Good: striking looks for the segment, spacious cabin, sorted chassis
Not so good: interior feels dated already, noticeable wind and tyre noise
We've already driven a diesel version of the SEAT Ateca on Irish roads in all-singing, all-dancing XCellence guise, and first impressions of that all-wheel-drive car were positive. This time around, it's the turn of the 1.4 TSI petrol model, equipped with the lesser SE trim and front-wheel drive only. While a diesel crossover is the go-to choice for a vast number of Irish buyers these days, there is a compelling case for going against the grain and selecting the petrol option.
There's no point in dwelling too long on the exterior design, as the Ateca has already established itself as one of the best-looking cars in this packed class. The Spanish manufacturer is currently in a rich vein of form, and the swoops, creases and detailing give the car a distinctive appearance that's nicely upmarket. The headlights are especially tasty, with LED daytime running lights that ape those of the Leon hatchback. On this SE model, 17-inch wheels feature as standard, as do front fog lights with cornering function. The base 'S' is a tad utilitarian in form, while the XCellence could almost be classed as 'bling', but the SE strikes an agreeable, understated balance.
Moving inside, anyone who's ever sat in a current Leon will feel a certain sense of familiarity. That car has been around for a few years now, and as such the fascia is starting to appear a little dated. It's a small blot on SEAT's copybook, especially since this is a brand-new car, but everything is well laid out and intuitive to use, nonetheless. It doesn't match the Volkswagen Tiguan for sheer class, but has the measure of most of its other rivals. There seems to be acres of dashboard between the steering wheel and the base of the windscreen, but interior space is excellent, with plenty room for heads and legs throughout the cabin. Boot capacity is a hefty 510 litres, and is quite impressive when compared with the likes of Nissan's Qashqai. The SE gets an eight-inch touchscreen with the Media System Plus set-up, which is intuitive and easy to use with the usual host of connectivity options, despite it feeling a touch slow to react at times.
The Drive Profile button has a comedy 'Sport' setting that brings up some performance displays on the central screen, including a g-meter for any budding school run racers. Changing between modes doesn't seem to contribute anything to the actual driving feel, but we're happy to report that the petrol-engined Ateca steers just as competently as its TDI brethren. Like the Tiguan with which it shares its MQB platform, the SEAT feels more like a hatchback than an SUV on the road, and brings a welcome sense of involvement that's lacking in the majority of crossovers. The ride could be classed as a touch stiff on the bumpiest of roads, with the torsion beam rear axle on this car not coping with certain undulations as well as the multi-link item fitted to the all-wheel drive version, but the trade-off is a composed and stable chassis that's unflustered by most of the tarmac that you'll encounter on this island.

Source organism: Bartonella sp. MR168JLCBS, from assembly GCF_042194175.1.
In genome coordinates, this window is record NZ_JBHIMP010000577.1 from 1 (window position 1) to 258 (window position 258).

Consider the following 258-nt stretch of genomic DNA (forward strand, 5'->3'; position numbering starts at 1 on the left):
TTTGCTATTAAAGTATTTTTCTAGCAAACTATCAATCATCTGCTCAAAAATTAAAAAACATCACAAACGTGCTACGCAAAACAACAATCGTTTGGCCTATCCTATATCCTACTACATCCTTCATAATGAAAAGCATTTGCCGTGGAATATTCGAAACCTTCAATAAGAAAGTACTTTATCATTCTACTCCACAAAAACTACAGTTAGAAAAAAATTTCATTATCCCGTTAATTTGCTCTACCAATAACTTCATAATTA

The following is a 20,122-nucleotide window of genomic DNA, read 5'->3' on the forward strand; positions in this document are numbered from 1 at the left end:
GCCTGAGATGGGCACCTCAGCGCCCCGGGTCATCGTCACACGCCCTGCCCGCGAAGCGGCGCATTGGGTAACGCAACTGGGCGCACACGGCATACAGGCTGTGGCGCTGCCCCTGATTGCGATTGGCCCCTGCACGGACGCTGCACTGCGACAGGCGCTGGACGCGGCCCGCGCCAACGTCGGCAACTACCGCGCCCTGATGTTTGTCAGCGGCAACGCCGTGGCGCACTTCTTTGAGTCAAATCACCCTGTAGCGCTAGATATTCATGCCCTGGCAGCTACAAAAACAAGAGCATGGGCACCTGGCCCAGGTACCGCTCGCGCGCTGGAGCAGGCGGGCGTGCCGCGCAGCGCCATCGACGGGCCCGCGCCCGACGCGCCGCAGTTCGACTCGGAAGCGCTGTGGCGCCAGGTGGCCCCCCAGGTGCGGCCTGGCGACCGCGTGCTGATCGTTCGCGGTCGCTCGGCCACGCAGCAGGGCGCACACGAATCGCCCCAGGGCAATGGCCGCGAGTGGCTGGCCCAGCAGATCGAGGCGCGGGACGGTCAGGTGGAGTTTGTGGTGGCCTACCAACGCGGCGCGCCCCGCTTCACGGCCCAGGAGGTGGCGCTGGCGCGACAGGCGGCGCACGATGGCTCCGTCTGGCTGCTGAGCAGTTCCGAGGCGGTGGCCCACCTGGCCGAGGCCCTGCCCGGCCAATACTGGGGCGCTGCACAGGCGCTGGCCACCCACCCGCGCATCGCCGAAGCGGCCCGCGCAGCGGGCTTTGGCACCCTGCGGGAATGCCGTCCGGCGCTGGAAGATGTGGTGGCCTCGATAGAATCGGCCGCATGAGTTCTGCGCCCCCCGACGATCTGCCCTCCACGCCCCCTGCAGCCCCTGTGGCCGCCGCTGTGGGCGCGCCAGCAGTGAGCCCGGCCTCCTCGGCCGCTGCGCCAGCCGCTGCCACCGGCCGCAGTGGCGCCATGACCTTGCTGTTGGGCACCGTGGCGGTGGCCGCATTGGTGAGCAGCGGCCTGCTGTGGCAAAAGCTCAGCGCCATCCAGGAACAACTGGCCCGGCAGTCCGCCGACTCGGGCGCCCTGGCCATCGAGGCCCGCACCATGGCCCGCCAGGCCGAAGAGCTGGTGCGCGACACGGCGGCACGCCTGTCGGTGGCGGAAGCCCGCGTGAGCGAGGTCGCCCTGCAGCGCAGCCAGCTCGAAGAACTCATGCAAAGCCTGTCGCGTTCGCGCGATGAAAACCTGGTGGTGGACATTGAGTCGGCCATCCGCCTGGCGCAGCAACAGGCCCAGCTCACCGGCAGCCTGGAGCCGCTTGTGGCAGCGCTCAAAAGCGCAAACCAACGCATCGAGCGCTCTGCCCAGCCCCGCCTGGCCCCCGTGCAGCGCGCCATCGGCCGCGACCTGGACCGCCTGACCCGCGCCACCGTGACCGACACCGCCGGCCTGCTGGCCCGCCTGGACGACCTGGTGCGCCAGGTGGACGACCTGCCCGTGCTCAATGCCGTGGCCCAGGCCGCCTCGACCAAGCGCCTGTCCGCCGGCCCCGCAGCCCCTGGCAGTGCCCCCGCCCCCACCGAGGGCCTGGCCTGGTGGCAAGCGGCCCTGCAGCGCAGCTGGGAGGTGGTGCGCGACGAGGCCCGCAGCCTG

The 1.4-litre TSI powerplant produces 150hp and 250Nm of torque, and while it won't drag the Ateca to any land speed records, it's not a slouch by any means. Combined economy is quoted at 53.2mpg, but like most petrol units, you'll need to be extremely light of right foot to get anywhere close to that. The gear ratios are well-matched to the engine's delivery and allow a quiet and refined cruise at motorway speeds, although tyre and wind noise are definitely more noticeable than in the Tiguan. It's the only thing that really detracts from the driving experience, and as a whole the car feels light on its feet and agile in a way that many of its opponents can't match. Buyers with longer commutes will still sway towards the diesel options, but those with less ground to cover shouldn't discount the petrol engines before trying them out.
Pricing is extremely competitive, too. With the S starting at €25,120, it tackles the likes of the Hyundai Tucson and Nissan Qashqai head-on, while significantly undercutting the Tiguan. You can go wild and spend €40k or more on a fully-loaded XCellence, but there's really no need to when the SE (from €28,720) will be perfectly suitable for most needs. It's more than competent in every major aspect, and despite SEAT's late arrival to the SUV party, it has managed to take lessons learnt from other manufacturers' attempts, as well as in-house expertise, to create a polished and desirable all-rounder. Highly recommended.